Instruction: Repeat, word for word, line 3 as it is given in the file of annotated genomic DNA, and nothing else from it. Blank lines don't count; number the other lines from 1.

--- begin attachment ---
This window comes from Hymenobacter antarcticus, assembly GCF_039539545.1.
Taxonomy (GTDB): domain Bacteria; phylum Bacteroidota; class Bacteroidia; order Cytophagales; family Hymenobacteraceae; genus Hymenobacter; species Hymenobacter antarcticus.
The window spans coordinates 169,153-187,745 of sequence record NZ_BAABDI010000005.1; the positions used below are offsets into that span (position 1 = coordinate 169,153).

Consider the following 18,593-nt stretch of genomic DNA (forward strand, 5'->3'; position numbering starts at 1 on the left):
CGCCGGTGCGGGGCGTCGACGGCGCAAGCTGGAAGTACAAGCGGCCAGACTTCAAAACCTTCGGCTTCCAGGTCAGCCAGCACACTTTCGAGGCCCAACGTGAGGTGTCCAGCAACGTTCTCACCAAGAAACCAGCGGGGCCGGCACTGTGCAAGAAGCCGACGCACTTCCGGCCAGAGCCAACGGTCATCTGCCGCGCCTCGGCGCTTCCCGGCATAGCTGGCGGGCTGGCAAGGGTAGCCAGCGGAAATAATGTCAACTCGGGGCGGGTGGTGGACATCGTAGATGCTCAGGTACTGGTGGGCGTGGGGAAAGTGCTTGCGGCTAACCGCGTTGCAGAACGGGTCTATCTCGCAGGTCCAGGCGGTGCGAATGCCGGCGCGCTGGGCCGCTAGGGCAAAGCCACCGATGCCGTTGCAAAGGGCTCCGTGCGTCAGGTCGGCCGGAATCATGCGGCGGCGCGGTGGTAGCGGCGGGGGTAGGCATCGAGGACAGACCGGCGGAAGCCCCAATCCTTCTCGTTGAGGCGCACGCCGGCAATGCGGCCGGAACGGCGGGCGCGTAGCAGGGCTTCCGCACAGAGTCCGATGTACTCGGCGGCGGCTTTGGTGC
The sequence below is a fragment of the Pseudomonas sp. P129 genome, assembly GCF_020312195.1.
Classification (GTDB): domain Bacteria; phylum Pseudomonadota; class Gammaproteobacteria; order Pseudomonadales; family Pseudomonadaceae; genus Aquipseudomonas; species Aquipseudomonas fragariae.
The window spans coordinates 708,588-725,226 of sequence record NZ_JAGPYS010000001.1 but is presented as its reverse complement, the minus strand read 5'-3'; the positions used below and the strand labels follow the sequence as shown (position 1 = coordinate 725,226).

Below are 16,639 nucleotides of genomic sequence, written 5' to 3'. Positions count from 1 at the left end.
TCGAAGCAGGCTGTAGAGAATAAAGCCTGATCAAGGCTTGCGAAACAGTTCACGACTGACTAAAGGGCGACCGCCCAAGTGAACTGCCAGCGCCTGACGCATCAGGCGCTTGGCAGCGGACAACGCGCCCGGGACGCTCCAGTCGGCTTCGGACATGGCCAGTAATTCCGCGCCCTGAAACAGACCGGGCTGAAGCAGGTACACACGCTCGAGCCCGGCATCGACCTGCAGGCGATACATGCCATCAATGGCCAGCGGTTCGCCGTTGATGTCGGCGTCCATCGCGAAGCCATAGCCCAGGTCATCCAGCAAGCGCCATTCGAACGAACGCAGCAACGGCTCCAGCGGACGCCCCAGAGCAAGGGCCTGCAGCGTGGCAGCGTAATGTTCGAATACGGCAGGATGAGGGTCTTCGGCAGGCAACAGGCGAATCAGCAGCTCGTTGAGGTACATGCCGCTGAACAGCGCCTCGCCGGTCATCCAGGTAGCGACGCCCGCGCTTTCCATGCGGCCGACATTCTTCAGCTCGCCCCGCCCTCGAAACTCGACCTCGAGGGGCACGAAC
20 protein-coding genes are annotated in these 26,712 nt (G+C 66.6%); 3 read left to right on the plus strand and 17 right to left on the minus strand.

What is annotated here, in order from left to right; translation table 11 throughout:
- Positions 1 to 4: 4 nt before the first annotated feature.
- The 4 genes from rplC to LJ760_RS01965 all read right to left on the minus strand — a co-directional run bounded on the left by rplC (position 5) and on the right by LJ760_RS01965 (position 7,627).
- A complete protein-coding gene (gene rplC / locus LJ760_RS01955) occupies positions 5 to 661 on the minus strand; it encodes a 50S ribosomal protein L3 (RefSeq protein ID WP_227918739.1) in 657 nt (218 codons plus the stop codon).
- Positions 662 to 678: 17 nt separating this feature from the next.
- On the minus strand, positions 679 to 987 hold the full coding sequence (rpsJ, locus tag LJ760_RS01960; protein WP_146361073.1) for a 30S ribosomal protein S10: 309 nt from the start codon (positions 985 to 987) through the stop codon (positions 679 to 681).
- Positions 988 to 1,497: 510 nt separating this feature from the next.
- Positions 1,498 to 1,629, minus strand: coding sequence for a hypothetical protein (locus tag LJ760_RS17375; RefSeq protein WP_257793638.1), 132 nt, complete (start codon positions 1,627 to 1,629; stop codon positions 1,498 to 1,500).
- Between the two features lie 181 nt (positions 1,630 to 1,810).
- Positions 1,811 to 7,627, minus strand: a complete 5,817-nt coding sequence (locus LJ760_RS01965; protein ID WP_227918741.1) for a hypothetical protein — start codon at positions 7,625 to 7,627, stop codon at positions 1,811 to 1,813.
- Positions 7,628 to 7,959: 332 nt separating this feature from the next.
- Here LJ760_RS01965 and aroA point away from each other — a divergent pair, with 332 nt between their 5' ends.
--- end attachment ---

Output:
The window spans coordinates 169,153-187,745 of sequence record NZ_BAABDI010000005.1; the positions used below are offsets into that span (position 1 = coordinate 169,153).